“ER Gale was an extremely convincing lady in voice, manner and appearance; one of the best “ladies” the school has ever produced.”

Here is my best effort at a picture:

The programme for this production is still in the School Archives and, a very nice gesture, it actually lists the eleven members of the School’s Hobbies Club who made all of the: “armour, helmets, swords and other stage properties”. That doesn’t happen for every School Play. Indeed, I would take a wild bet that it doesn’t happen for any of them.

15 Comments

Filed under Cryptozoology, History, Humour, Literature, Nottingham, Personal, Wildlife and Nature, Writing

15 responses to “What’s the School Play this year? (5)

  1. Whatever it takes to get the play on! Too bad it was the last play.

    • I think it was the last play before the war, but, after the conflict, they went on to stage other plays in the late forties and the fifties. Today, of course, a play is put on every single year, and now that the school is co-educational, finding girls to play the female parts is no problem.

  2. So much of this resonates with me. The parent who buys the costume for the star role only to find out little jimmy (or Jane), hasn’t actually got the part and is a mere ‘extra’ in the side lines. How disappointed they were, poor jimmy (or Jane) is now distraught and it’s our fault! We don’t trust the children with making props, we like them to be of a reasonable quality, and so end up making them ourselves. The hours after school I’ve spent painting or making hats, swords and shields from papier-mâché must account for half my teaching life! It’s good to see the orange arrow playing a major role, he’s going from strength to strength with each performance!

    • To be honest, the orange arrow is the only person connected with these blog posts who knows what he is doing. My wife was an art teacher so she was always asked to make the props and to paint the backcloths etc, but she never received any words of thanks for it, which she found, at best, disappointing. As you have learnt the hard way, there can be hours of work involved in making a Roman soldier’s uniform and slave girl costumes can only be bought at certain sites on the internet.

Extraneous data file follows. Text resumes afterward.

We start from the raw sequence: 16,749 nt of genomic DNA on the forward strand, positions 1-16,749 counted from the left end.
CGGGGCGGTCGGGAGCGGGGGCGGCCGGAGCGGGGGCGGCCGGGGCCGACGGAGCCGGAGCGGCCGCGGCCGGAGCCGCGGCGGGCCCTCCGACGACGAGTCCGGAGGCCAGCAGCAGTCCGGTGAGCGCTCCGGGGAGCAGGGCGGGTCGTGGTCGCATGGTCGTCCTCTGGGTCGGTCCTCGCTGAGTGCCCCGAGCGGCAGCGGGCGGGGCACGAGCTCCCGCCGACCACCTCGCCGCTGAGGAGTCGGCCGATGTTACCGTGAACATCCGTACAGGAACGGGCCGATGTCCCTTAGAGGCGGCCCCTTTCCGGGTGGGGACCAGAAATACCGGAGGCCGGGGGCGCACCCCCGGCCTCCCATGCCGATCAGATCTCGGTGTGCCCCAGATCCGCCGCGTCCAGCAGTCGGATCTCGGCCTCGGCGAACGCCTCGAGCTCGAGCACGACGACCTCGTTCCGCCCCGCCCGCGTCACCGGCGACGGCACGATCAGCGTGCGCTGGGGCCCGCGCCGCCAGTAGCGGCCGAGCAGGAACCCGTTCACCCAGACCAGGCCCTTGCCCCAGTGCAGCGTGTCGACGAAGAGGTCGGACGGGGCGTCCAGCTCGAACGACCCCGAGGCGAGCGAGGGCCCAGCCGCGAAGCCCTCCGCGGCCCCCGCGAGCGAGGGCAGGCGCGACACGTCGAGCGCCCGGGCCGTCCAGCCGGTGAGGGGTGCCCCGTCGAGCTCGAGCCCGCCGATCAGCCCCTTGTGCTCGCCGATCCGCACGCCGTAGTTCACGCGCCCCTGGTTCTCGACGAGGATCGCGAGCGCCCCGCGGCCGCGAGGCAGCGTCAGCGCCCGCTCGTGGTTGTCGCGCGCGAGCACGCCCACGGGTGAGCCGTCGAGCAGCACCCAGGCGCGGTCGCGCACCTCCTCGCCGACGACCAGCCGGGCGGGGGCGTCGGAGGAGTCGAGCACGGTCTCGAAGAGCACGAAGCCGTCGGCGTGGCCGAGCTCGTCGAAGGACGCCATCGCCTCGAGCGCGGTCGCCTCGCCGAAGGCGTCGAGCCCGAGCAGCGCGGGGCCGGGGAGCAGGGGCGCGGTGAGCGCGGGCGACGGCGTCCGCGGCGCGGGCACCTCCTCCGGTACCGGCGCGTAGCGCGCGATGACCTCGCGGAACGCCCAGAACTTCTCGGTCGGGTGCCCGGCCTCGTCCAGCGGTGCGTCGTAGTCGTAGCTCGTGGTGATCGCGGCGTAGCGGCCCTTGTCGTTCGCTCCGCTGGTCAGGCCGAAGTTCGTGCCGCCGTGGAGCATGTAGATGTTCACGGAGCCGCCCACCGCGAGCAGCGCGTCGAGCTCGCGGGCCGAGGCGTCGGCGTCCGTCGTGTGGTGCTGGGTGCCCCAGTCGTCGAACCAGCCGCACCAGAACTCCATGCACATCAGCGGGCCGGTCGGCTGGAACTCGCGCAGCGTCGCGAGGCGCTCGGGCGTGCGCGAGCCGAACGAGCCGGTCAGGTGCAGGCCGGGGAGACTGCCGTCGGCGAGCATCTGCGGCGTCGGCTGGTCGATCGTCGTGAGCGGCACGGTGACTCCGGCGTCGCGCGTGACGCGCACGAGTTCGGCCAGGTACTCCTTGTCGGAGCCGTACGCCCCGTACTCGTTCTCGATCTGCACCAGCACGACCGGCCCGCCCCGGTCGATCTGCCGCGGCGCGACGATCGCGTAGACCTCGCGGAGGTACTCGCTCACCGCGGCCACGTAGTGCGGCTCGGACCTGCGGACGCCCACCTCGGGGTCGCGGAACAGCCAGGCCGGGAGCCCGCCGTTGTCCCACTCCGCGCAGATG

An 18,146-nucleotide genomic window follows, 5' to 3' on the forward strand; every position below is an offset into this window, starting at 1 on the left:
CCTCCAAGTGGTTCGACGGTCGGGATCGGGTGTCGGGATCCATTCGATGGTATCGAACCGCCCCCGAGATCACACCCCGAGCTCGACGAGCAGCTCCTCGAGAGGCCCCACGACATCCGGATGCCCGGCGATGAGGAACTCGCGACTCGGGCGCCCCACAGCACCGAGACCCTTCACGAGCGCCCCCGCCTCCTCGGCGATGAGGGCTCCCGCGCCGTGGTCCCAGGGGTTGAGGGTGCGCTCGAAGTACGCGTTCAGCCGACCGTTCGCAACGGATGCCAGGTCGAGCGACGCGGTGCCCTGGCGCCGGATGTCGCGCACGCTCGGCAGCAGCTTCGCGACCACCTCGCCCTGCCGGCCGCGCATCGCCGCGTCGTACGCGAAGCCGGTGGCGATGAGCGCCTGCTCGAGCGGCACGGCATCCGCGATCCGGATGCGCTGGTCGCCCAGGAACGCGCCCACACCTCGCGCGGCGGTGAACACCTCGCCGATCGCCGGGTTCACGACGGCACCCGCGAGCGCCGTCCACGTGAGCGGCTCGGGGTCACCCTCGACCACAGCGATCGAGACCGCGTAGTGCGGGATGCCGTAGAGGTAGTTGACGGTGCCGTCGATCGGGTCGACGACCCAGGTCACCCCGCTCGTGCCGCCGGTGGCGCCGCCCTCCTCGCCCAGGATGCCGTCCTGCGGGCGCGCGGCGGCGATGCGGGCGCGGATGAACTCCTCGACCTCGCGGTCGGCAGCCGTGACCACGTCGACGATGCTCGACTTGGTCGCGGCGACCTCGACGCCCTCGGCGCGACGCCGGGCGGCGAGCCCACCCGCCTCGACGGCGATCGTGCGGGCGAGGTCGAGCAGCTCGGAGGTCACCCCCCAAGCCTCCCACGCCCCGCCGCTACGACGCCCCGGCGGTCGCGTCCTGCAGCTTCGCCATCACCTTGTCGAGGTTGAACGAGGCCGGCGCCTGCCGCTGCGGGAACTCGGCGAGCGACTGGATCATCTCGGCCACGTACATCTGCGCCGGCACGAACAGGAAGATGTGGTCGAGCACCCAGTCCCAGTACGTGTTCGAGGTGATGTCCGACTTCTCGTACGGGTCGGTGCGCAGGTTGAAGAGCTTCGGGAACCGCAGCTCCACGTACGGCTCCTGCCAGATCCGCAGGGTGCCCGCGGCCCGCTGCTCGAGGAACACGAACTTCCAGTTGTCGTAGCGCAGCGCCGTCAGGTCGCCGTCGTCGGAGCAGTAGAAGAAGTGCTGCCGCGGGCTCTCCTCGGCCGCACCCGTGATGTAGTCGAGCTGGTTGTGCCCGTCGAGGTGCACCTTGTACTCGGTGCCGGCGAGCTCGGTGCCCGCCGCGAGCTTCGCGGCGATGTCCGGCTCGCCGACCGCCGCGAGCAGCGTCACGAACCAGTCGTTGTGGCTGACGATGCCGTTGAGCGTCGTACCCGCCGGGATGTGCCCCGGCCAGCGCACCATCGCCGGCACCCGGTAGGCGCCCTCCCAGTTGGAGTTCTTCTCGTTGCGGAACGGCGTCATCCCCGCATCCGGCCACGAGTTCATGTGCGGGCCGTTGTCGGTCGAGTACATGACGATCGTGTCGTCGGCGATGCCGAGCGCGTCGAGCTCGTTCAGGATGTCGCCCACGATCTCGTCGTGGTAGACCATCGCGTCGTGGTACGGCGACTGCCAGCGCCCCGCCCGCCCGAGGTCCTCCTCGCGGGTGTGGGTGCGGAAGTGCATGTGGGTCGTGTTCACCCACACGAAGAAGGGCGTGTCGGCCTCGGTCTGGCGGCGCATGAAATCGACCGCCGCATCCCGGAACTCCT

3. In more ways than one the last of an era

    • It certainly was. And so many other things would change, not least our perception of the depths of depravity of the Germans and the Japanese.
      It’s a pity that the School’s Founder’s Day is not particularly interesting, or I could have done a post or two about how that particular event had to be cancelled from 1940-1945. It is perhaps a measure of how serious the current situation is, that 2020 was the next School Founder’s Day to be cancelled.

  4. A piece of history. Lion does look good.

    • Yes, he does look good, Lloyd. As the man said, “A lion of distinction and of individuality; a lion of understanding and of gratitude. A delightful lion, the sort of lion anyone should be proud to know.” Believe me, no boy’s school report was ever that good, although, on the other hand, not every boy had “a tail whose length varied from one night to another”.

  5. Wonderful. Thank you for sharing.

  6. What a delightful story, John. So much went into this play, something that you just don’t see in our present day. What imagination. What gifted boys! I think my favorite part in all this is GR Gale’s expression. And of course that lion!!

    • I’m glad you liked it, Amy. I would love to know how the boys felt about dressing up as women or in many cases.as girls. On one occasion the boy playing a female part was around 14-15 years old and just after most of the rehearsals had finished, his voice began to break. It didn’t go well in performance. In modern terms, it was a little like casting Lee Marvin as Marilyn Monroe.